Better Me

Here’s What to Do When You Get a Stiff Neck

You probably know the feeling. You wake up in an uncomfortable position, spend a long time driving or sit in front of your computer for too long, and you develop a stiff neck. It’s a common issue for a lot of people. The Centers for Disease Control and Prevention (CDC) reports that approximately 16% of adults in 2018 said they experienced neck pain that lasted for at least a day within the past three months.

But you don’t have to suffer with the discomfort. Tricia O’Driscoll, a Banner Health physical therapist, explained what causes a stiff neck and what you can do to feel better.

What causes a stiff neck?

Poor posture, improper breathing and lack of exercise can weaken your neck muscles over time. And when you don’t typically use your full range of motion, you won’t be able to move your neck as much, which can lead to a stiff neck. As you get older, degenerative changes also kick in. Trauma, such as whiplash, can also cause a stiff neck.

To help prevent a stiff neck, take frequent breaks and roll your shoulders, bring your ear to your shoulder or push your head back against your hands. Stand up and take a break at least every hour. When you’re working at a computer, driving or using your phone, pay attention to your posture. Sit up straight without tilting your head.

How can you treat a stiff neck at home?

Moving your neck and spine gently can help alleviate and prevent stiff necks. “The best posture is your next one. I recommend moving frequently throughout your day to help with stiffness,” O’Driscoll said. “People often do not move their spine to the end of their range of motion. Then they lose that range of motion, which creates areas of stiffness.”

O’Driscoll also recommends an exercise called a cervical sustained natural apophyseal glide (SNAG). Here’s how to try it:

  1. Place a towel or stretching strap behind your neck with the edges hanging down toward your chest.
  2. Cross your arms and grab the left side of the towel with your right hand and the right side of the towel with your left hand.
  3. Hold the right side of the towel to keep it stable. Reach the left side of the towel up across the bridge of your nose, keeping it close to your face. Use the towel to guide your head as you turn your head to the right. Apply gentle pressure at the end of your range of motion.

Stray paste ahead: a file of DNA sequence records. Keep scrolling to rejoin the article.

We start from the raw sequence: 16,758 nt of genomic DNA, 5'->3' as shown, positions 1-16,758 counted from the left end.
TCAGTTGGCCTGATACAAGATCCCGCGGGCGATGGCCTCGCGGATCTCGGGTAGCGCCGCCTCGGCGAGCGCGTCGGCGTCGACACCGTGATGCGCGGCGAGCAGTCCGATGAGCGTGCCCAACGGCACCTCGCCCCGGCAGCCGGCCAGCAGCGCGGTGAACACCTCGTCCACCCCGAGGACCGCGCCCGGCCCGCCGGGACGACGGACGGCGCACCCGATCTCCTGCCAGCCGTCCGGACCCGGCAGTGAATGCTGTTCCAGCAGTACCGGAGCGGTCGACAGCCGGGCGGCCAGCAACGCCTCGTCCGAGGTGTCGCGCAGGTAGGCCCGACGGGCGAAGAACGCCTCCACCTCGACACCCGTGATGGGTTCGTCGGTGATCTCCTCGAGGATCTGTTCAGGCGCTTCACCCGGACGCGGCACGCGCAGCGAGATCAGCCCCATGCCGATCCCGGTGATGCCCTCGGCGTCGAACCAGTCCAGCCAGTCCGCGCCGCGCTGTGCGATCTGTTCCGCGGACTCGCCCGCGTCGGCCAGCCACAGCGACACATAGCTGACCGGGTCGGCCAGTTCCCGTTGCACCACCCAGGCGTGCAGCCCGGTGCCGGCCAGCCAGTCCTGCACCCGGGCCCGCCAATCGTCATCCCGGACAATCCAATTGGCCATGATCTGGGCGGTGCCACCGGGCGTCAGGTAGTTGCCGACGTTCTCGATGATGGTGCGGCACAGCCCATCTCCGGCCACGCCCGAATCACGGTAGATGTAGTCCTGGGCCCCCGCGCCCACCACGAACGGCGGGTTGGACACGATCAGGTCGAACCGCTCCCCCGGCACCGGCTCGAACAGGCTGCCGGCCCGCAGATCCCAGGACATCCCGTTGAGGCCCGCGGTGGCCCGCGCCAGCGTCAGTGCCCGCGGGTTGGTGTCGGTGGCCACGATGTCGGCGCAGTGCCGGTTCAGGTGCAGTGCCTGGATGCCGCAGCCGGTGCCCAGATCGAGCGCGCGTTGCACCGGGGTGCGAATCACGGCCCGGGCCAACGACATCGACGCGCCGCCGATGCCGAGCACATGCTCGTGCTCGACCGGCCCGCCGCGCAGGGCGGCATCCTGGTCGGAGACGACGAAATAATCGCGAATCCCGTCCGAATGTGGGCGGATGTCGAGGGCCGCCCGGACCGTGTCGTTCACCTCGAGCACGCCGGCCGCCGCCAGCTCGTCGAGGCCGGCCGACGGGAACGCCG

4. Repeat on the other side.

In addition, topical creams or over-the-counter pain relievers like nonsteroidal anti-inflammatory drugs (NSAIDS), can help alleviate symptoms. Heat and massage therapy can also bring relief.

If you wake up regularly with a stiff neck, try sleeping without a pillow or with a neck pillow. You might also find that your neck feels better if you sleep on your back or side rather than your stomach.

It’s essential to maintain flexibility and range of motion in your neck. Otherwise, you could develop stiffness in your back and have trouble reaching overhead, since the muscles in your neck stretch to your shoulders and back.

When should you see a doctor for a stiff neck or neck pain?

O’Driscoll recommends talking to your doctor if you have a stiff neck or loss of range of motion that lasts for more than a month without any signs of improvement. If you have symptoms that radiate into your hands or arms, such as numbness or tingling, you should see a doctor right away. And seek prompt help if you had an accident that’s causing your neck pain.

The bottom line

It’s common to get a stiff neck, especially if you work at a computer or drive a lot. But you can alleviate the pain and take steps to improve your range of motion and keep a stiff neck at bay. To learn more about your back and neck pain, take our free back and neck pain assessment. To connect with a health care provider who can teach you how to take care of your neck, reach out to Banner Health.

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